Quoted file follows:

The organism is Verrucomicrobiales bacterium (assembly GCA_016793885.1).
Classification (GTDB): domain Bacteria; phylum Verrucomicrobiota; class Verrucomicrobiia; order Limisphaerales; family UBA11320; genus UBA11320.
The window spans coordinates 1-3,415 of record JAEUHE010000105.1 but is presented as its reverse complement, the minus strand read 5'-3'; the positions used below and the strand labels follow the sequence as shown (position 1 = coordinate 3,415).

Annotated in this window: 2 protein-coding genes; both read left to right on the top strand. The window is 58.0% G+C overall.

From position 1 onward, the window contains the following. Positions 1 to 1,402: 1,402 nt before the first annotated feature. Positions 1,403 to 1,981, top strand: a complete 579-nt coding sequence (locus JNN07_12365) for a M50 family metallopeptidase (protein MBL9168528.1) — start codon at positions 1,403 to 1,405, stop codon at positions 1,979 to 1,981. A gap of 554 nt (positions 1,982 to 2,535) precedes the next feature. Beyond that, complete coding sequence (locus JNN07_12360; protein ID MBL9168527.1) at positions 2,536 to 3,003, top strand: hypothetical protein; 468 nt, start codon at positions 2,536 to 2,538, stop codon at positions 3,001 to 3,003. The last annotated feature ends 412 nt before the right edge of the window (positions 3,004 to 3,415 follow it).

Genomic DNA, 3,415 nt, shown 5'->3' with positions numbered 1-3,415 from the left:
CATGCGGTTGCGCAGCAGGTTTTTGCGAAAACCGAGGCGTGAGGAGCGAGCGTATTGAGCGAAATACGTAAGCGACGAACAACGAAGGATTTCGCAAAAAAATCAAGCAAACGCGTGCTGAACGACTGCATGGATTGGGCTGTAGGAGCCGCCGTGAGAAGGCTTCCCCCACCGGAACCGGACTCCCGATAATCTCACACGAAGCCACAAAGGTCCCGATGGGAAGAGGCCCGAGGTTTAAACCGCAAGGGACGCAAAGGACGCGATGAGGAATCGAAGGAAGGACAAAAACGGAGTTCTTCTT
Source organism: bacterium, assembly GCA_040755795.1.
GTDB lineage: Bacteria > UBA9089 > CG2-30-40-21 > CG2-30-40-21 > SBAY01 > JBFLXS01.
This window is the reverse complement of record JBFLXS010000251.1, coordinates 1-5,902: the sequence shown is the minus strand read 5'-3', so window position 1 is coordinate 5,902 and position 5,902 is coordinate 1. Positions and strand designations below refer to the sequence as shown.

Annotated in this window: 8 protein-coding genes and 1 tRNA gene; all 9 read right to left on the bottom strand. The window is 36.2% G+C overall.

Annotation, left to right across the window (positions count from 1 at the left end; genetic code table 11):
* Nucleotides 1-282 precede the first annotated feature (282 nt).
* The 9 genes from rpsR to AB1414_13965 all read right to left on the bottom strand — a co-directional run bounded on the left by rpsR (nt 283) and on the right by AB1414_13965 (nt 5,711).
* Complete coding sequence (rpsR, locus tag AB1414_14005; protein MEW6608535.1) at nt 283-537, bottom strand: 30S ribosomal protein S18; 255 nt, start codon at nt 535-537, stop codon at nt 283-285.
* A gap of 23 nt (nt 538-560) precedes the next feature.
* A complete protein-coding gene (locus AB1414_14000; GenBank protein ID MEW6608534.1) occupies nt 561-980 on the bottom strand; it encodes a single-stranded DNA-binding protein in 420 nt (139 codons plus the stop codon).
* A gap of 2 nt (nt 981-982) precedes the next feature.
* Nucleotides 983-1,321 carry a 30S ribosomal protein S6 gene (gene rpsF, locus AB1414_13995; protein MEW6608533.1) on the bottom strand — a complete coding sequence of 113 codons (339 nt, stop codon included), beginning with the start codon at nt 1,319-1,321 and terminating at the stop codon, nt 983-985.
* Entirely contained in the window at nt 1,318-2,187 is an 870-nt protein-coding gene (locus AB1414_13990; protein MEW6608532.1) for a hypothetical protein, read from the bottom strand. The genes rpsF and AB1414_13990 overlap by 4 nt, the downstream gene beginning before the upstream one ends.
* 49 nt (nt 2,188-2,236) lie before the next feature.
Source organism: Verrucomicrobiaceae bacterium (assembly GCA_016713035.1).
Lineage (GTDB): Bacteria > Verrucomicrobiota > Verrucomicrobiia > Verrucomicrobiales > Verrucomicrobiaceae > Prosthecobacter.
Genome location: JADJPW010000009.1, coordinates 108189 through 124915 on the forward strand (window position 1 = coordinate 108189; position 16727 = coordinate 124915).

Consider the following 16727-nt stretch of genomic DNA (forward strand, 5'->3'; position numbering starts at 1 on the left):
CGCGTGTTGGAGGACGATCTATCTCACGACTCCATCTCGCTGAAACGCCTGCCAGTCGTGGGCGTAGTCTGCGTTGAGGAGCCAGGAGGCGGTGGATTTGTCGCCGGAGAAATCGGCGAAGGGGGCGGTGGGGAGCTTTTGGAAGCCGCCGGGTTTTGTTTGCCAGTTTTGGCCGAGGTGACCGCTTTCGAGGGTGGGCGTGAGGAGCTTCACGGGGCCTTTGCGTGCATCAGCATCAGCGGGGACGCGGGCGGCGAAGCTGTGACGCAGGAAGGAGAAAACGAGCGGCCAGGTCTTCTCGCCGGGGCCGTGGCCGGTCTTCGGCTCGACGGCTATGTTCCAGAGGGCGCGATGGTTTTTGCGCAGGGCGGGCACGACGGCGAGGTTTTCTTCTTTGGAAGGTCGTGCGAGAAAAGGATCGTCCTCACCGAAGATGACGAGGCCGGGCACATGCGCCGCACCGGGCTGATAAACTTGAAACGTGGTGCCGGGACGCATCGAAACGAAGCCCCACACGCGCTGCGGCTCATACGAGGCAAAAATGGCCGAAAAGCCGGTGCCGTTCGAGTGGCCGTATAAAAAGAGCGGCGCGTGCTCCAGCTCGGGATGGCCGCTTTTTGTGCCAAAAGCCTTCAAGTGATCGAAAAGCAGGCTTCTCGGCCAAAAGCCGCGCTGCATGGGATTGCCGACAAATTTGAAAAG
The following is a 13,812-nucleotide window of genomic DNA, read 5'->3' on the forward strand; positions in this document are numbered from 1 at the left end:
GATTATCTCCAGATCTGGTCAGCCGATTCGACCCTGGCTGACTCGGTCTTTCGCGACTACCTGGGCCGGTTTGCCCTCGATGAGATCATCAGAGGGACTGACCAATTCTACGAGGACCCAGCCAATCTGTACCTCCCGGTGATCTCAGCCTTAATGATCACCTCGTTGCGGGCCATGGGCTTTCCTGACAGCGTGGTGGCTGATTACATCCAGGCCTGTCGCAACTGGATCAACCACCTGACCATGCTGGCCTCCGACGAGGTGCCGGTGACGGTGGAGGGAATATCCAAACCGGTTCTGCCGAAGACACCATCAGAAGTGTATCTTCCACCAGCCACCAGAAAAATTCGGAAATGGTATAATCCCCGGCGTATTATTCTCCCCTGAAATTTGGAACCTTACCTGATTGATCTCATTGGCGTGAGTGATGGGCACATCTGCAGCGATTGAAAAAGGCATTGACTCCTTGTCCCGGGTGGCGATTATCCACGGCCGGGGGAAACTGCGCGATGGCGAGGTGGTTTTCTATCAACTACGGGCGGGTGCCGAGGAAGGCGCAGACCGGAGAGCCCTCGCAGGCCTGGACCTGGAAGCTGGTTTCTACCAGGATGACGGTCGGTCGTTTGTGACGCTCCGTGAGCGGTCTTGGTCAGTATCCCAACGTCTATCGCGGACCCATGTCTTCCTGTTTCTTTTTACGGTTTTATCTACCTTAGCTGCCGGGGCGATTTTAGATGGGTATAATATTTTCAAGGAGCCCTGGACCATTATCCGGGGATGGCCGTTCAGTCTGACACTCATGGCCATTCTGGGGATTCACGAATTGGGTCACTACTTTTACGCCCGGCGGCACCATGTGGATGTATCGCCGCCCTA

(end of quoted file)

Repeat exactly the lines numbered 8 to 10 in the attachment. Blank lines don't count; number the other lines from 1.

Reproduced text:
Source organism: bacterium, assembly GCA_040755795.1.
GTDB lineage: Bacteria > UBA9089 > CG2-30-40-21 > CG2-30-40-21 > SBAY01 > JBFLXS01.
This window is the reverse complement of record JBFLXS010000251.1, coordinates 1-5,902: the sequence shown is the minus strand read 5'-3', so window position 1 is coordinate 5,902 and position 5,902 is coordinate 1. Positions and strand designations below refer to the sequence as shown.